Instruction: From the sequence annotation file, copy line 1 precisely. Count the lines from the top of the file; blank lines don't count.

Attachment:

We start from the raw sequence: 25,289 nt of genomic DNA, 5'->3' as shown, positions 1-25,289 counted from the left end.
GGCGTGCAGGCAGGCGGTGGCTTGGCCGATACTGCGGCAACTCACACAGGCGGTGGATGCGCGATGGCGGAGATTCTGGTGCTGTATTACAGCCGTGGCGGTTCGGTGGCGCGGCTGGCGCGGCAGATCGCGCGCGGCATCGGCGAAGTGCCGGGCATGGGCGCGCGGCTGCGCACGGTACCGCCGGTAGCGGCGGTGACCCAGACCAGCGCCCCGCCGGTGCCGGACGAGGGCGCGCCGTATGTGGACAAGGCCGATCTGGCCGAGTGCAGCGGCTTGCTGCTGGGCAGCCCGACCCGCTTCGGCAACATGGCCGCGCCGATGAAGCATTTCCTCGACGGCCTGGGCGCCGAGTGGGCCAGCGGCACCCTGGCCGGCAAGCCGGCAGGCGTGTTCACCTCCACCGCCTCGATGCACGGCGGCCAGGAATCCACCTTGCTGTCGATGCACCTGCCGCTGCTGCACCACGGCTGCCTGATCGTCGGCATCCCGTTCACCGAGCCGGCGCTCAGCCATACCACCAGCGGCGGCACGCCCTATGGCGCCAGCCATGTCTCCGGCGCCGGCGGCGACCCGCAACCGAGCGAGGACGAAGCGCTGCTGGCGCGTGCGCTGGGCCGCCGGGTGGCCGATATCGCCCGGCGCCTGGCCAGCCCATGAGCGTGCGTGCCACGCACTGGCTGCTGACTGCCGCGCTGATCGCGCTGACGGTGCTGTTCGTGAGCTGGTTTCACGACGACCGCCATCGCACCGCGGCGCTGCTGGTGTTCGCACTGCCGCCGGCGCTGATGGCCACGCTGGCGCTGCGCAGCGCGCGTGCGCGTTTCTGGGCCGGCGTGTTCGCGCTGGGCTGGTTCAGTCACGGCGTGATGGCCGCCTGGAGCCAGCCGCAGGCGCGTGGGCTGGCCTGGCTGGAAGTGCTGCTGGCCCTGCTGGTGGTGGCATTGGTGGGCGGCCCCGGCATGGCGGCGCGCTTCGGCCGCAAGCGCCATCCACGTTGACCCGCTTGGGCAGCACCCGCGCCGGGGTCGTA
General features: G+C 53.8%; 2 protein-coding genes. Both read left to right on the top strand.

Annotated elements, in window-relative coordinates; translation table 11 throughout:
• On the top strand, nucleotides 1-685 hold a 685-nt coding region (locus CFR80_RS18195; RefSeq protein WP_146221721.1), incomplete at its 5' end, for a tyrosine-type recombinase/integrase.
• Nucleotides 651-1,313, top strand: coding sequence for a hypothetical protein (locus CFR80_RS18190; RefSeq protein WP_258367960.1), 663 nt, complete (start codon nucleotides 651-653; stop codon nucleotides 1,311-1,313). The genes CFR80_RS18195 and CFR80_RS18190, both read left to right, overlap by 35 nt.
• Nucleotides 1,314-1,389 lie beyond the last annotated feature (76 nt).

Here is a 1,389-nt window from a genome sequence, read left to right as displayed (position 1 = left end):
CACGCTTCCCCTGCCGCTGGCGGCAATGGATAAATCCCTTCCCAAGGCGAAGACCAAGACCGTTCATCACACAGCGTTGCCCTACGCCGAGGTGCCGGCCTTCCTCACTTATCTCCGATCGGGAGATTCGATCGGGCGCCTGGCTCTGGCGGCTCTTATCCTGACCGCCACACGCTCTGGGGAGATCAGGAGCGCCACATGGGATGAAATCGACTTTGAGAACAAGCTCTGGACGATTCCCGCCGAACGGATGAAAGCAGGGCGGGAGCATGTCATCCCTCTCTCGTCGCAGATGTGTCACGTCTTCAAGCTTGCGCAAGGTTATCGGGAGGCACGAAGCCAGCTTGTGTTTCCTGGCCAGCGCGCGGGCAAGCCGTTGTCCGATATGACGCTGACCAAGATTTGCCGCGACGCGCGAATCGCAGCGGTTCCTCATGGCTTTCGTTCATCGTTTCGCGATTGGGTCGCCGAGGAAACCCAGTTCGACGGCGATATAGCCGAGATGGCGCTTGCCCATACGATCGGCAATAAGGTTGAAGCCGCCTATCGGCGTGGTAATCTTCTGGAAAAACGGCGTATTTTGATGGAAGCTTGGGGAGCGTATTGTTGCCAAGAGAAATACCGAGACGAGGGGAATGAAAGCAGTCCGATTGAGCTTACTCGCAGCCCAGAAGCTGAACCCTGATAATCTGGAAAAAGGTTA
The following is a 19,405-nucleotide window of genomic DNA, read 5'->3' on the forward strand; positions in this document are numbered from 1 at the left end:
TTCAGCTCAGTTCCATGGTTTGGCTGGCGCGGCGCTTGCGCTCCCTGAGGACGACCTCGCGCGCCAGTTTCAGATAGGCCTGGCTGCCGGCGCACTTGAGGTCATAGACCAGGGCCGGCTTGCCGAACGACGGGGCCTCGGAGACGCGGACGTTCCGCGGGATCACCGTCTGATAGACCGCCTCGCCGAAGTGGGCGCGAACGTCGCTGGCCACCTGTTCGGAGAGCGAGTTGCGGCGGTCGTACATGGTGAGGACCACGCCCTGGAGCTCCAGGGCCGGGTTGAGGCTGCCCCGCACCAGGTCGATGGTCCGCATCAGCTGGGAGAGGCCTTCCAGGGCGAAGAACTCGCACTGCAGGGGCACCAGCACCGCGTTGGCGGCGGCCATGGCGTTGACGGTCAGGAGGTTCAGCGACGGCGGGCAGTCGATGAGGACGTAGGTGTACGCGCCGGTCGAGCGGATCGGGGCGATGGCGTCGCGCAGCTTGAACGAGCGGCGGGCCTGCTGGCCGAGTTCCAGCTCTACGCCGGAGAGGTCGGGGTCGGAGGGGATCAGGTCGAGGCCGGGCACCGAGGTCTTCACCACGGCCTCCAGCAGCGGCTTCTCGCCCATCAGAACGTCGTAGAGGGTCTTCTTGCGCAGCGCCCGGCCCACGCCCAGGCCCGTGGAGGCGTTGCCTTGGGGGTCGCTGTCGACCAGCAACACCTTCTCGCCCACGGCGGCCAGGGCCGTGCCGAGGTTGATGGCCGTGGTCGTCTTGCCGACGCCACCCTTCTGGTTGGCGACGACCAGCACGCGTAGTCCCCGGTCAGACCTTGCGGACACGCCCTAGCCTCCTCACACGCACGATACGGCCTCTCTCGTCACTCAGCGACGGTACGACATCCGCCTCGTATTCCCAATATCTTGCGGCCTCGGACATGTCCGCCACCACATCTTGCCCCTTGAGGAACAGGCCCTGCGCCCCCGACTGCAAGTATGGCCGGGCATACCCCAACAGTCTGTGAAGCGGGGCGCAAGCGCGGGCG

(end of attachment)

We start from the raw sequence: 25,289 nt of genomic DNA, 5'->3' as shown, positions 1-25,289 counted from the left end.